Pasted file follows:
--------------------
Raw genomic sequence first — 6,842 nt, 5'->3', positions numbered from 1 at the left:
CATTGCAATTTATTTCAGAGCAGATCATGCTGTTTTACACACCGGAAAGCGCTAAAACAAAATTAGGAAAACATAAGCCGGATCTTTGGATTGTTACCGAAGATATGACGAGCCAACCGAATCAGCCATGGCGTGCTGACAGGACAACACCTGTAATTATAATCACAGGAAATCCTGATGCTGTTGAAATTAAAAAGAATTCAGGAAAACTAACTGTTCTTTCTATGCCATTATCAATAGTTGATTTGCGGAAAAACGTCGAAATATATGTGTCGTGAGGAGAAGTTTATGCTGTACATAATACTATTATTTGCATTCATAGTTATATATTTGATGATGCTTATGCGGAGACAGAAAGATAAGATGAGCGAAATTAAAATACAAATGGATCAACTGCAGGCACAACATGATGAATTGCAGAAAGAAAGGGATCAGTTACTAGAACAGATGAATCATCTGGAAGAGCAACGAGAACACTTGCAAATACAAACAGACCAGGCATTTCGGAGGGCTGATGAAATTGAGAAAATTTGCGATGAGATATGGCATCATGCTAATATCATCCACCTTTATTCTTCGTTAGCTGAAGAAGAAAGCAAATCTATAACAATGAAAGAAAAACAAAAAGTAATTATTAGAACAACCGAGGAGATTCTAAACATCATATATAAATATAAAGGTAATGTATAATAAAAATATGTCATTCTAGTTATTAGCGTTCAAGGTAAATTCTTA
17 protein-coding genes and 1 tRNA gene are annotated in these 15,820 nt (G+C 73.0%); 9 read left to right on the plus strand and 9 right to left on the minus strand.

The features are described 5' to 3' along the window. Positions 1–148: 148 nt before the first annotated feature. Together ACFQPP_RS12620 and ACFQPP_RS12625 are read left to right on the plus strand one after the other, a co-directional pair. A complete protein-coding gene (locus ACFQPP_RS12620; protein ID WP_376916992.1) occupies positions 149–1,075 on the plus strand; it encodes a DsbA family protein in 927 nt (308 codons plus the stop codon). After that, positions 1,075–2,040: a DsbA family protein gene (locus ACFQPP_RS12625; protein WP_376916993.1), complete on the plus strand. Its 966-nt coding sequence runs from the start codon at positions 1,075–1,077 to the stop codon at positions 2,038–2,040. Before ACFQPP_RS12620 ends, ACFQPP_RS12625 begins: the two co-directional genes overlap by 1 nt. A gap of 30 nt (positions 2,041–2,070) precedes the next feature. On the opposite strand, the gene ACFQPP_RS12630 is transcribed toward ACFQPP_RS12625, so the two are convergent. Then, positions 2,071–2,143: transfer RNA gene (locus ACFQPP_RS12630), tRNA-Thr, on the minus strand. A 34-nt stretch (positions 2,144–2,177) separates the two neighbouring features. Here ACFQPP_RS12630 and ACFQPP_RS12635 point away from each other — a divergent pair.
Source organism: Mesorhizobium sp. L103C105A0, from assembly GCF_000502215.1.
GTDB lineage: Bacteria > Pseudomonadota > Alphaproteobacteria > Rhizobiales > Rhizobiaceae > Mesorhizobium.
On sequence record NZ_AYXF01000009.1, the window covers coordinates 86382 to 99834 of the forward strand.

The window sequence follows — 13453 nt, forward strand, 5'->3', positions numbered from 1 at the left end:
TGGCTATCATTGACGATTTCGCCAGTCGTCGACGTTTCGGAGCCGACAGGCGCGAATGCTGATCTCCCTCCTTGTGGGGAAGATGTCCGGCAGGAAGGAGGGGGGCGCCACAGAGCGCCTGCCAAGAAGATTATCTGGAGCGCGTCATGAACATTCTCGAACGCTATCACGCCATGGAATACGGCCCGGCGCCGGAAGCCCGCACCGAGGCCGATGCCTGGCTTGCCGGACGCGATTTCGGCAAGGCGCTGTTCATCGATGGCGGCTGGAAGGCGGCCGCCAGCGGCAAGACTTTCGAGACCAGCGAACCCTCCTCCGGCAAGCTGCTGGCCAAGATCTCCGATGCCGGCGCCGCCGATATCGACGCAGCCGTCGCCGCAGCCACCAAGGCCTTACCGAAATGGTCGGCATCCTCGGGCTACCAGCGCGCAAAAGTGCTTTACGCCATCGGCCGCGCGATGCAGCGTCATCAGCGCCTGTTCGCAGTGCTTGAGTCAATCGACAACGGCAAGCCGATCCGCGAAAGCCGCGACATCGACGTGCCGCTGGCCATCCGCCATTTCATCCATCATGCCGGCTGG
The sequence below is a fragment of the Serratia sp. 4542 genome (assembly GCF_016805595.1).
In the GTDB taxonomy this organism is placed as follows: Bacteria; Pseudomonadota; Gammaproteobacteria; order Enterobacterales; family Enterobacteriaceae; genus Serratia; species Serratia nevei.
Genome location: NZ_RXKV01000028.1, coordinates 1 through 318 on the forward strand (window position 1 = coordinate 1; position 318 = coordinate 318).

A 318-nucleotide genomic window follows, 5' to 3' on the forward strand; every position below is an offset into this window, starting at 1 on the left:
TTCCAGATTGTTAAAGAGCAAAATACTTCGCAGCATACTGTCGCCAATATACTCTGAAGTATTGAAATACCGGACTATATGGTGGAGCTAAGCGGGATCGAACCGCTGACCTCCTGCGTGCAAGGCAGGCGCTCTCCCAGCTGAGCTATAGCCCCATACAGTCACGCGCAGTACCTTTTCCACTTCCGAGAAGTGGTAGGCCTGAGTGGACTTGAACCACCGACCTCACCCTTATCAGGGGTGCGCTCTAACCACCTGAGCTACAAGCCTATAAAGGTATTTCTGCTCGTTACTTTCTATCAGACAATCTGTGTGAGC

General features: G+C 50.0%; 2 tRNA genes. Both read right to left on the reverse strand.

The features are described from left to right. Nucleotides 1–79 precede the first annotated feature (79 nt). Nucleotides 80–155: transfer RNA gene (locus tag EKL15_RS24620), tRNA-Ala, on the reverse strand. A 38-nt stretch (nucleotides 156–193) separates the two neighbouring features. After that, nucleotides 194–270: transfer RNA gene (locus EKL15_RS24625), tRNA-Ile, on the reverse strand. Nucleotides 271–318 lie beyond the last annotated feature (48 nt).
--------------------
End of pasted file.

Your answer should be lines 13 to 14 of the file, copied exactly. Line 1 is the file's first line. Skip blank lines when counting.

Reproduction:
A 318-nucleotide genomic window follows, 5' to 3' on the forward strand; every position below is an offset into this window, starting at 1 on the left:
TTCCAGATTGTTAAAGAGCAAAATACTTCGCAGCATACTGTCGCCAATATACTCTGAAGTATTGAAATACCGGACTATATGGTGGAGCTAAGCGGGATCGAACCGCTGACCTCCTGCGTGCAAGGCAGGCGCTCTCCCAGCTGAGCTATAGCCCCATACAGTCACGCGCAGTACCTTTTCCACTTCCGAGAAGTGGTAGGCCTGAGTGGACTTGAACCACCGACCTCACCCTTATCAGGGGTGCGCTCTAACCACCTGAGCTACAAGCCTATAAAGGTATTTCTGCTCGTTACTTTCTATCAGACAATCTGTGTGAGC